I couldn’t believe he did that for us. For one we didn’t have the proper tools, and, for two, I had no one to help me assemble them. His wife joked and said he has nothing to do and needed something to do anyway. But putting together a grill from scratch is not that much fun and neither probably is putting together two chairs and a table. I was so grateful to him for doing this for us — what a nice thing for someone to do during this time for a neighbor that he barely knows. I’m very grateful and I think we’re going to be happy in this new neighborhood.

We just moved here from California in January, so we are new to the area but have encountered so many kind people. We moved here because I am not well and the hospitals weren’t taking our insurance in our town in California, whereas they did take it here in the Reno area. (We also moved here because they had no state tax and I told my husband at least it’s a stable economy. They never shut down the casinos. Well, I was wrong. They shut down the casinos — never before, I think I cursed it.)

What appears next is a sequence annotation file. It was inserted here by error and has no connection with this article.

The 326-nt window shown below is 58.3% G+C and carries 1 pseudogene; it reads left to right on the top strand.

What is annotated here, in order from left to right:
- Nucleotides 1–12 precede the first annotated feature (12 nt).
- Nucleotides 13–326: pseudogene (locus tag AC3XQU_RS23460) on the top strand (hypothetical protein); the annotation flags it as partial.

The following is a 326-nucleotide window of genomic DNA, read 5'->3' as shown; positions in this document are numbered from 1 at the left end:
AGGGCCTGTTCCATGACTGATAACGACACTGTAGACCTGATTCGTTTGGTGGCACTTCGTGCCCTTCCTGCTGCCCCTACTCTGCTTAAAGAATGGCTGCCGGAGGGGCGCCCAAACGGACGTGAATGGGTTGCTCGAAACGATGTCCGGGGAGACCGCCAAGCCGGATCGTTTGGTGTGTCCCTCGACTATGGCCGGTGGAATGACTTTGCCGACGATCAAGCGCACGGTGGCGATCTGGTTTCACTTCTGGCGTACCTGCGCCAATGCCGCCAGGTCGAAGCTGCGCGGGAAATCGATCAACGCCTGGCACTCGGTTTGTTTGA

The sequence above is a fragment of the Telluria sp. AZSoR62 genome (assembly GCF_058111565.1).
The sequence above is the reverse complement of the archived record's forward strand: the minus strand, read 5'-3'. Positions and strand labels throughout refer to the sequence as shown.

I was feeling somewhat insecure about leaving my friends back in the Fresno area where we had lived for 22 years. We had gone through the kids primary schooling and my husband’s deployment to Iraq. We had a great deal of community support there so I was scared to leave that behind and move to a new community. But I have found this community to be equally supportive. In such a short time, people that I barely know have helped me. I have a house cleaner that has saved my life, literally. The neighbor that helped me put together my new purchases. Restaurants that have cooked for me, because it’s hard for me to cook, doing take out and taken such good care of my special dietary needs. Ironically I’ve been ordering takeout at a restaurant and I’ve gotten to know the manager quite well. Little did I know through all this that his sister was my college roommate! We found out through a zoom reunion last weekend. With my lack of technology competence I was shocked I could even do a zoom anything!